Thursday, December 18, 2008

Das Ist Herr Kartoffel-Tete

In most of the 16 countries we've traveled this year, we've been completely out of our element when it comes to understanding and being understood. I am constantly amazed at the diversity of language in this world; at the same time, I am even more amazed at how many people actually make the effort to speak and understand a little bit of English.

We always made an effort to learn to say "Hello" and "Thank you" in the local dialect, be it Khmer, Hindi, or Chinese. That's just basic etiquette -- in someone else's country, why should you just assume they speak English? Worse, why be annoyed if they can't speak English? We met plenty of other travelers with this mindset: "Cripes, they can't even speak ENGLISH. What is this place?" How about, it's Thailand? I heard very few travelers nattering away in the local language along the way. Most of them, actually -- and this probably includes us -- conversed in a broken, pidgin English that was usually very slow and, inexplicably, very LOUD. "Where EAT? BAR? BEER? Me. very. Hungry!" (accompanied by a belly pat.) I even heard this in countries where English was well-understood and spoken, like Namibia and Botswana, and was simultaneously embarrassed and insulted on both parts.

So "Hello" became "Namaste" in Nepal and India, "Xie-Xie" in China. We said "Sabai-dee" in Laos, and "Sawasdee-Kah" (me) and "Sawasdee-Kap" (BG) in Thailand. We didn't shake hands in most of these places, but nodded our heads in greeting, and sometimes pressed our palms together, prayer style, in greeting. In South Africa we never could get the hang of any of the 11 official languages, nor could we begin to properly mimic the clicks and tongue snaps so often involved. Most of the time, we could get away with a simple "Hello", like we did in Australia and New Zealand, thank goodness... not that it was necessarily any easier to understand the Aussie or Kiwi accents -- which, they WILL argue, are completely different from each other. You know, like Canadians and Americans.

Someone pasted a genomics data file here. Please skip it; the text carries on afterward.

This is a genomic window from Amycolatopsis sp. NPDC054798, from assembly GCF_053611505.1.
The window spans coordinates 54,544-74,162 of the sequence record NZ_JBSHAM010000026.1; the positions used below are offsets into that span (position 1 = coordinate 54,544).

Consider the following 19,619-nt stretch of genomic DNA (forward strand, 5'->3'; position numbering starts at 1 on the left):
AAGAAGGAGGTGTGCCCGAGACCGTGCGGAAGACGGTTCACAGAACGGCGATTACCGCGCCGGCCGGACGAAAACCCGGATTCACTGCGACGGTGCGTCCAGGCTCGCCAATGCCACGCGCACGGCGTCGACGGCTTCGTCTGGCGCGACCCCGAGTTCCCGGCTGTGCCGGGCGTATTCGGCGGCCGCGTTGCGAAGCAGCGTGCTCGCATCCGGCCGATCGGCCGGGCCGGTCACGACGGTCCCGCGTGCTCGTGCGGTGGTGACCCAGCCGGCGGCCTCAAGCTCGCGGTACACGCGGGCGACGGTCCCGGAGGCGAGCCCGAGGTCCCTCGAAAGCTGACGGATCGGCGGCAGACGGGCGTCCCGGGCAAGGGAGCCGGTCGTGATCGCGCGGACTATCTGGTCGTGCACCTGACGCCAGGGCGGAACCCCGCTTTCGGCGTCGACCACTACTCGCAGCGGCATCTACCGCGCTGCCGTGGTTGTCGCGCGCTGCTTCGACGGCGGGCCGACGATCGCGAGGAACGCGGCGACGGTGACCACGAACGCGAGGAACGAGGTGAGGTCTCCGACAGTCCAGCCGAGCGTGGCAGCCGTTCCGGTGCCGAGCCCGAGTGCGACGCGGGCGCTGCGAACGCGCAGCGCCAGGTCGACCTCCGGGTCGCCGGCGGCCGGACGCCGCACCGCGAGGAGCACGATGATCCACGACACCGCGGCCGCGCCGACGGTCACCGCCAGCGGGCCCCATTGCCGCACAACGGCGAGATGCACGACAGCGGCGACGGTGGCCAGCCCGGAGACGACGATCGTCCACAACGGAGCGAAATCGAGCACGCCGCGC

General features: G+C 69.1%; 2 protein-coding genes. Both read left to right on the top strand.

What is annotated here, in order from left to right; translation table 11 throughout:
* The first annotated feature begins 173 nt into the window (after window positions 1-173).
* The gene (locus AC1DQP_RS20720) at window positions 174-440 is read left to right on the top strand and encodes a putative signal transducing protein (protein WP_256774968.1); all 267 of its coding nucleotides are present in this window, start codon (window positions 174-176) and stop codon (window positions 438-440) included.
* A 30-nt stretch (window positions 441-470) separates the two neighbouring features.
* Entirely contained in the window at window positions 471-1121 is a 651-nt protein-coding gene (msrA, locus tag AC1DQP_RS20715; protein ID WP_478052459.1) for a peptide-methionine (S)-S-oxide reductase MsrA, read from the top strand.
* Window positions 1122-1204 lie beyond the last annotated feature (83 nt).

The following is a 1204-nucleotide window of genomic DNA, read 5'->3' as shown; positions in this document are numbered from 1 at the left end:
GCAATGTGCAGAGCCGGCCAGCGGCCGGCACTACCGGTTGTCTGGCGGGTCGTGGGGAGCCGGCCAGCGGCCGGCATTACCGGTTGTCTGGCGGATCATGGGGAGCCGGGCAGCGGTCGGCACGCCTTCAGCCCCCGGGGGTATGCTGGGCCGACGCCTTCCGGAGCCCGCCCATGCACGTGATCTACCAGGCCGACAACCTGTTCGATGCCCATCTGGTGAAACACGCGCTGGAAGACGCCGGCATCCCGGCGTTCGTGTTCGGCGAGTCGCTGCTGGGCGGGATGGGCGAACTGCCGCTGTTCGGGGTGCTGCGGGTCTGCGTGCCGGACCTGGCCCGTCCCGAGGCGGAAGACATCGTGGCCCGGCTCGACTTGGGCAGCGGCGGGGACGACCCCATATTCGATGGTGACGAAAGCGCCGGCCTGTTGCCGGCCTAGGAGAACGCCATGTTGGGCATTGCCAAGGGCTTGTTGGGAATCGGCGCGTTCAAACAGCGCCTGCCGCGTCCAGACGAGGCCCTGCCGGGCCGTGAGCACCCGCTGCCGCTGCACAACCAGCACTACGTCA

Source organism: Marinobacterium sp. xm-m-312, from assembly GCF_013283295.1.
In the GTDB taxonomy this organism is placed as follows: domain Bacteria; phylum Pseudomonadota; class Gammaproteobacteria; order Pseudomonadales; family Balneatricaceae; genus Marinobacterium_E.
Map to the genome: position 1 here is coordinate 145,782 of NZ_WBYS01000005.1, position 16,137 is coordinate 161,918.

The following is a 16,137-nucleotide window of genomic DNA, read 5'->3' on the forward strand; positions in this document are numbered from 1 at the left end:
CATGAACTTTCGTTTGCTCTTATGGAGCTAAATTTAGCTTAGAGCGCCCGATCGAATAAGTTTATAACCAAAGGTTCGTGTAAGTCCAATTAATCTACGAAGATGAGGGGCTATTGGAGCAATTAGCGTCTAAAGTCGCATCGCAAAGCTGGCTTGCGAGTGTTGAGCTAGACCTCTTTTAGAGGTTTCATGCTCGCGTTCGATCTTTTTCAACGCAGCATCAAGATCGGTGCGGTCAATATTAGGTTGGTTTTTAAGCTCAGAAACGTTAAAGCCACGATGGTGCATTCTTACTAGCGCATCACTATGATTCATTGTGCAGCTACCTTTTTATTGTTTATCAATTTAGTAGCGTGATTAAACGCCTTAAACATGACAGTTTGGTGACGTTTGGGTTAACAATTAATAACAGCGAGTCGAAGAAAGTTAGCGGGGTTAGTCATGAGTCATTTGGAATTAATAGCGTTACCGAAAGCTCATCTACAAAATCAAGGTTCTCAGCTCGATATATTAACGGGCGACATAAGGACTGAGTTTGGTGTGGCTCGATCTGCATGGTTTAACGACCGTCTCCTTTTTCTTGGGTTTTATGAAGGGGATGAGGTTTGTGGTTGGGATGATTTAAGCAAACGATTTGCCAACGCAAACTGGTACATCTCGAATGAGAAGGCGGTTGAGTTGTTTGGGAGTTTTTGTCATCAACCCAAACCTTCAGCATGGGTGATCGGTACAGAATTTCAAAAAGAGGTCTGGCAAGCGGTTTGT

We got off easy in Mauritius and Switzerland. BG and I are in a funny situation in both of these places, because I understand 99.9% of everything said in Creole (the Mauritian dialect) and BG's German is pretty good. In Mauritius I could interpret most conversations and relay them as necessary, but actually speaking Creole was a problem. I understand Creole -- I do not speak it unless absolutely necessary. All of my family members have excellent English, so this wasn't usually a problem. Still, one night Catherine and I had a broken dish crisis in the kitchen, and no way of cleaning it up. So I bravely headed over to the caretaker's house to ask for help. Lucky me, he was out for the evening. Lucky me, I got to speak to his eight-year-old son. Lucky me, he spoke hardly any English. Imagine asking for something to clean the floor when you can't remember the words for "Dish", "Floor", "Bucket", "Broom", or "Broken", and you can imagine the situation -- a wide-eyed blank stare from him, some crazy charades from me. After I'd retreated in humiliation, his mother came home and asked what I'd wanted. All I could do was hold up the pieces of broken porcelain in chagrin. She got the point, and I got my broom and bucket and cleaned the broken dish from the floor. Other times, like when we were lost and I had to ask for directions, were more successful. On a couple of occasions I was surprised to hear people speaking Creole and find I had no idea what they were saying. A phone call to my mother cleared that up, hilariously; she maintains that she speaks a more "refined" Creole, and that these other Mauritians were speaking a rougher dialect. Refined Creole is a complete oxymoron -- it's a mostly language with no rules or grammar, and uses few adjectives or adverbs. So, apparently, my mother's "refined Creole" is comparable to the Queen's English, and these other guys were speaking... Eubonics?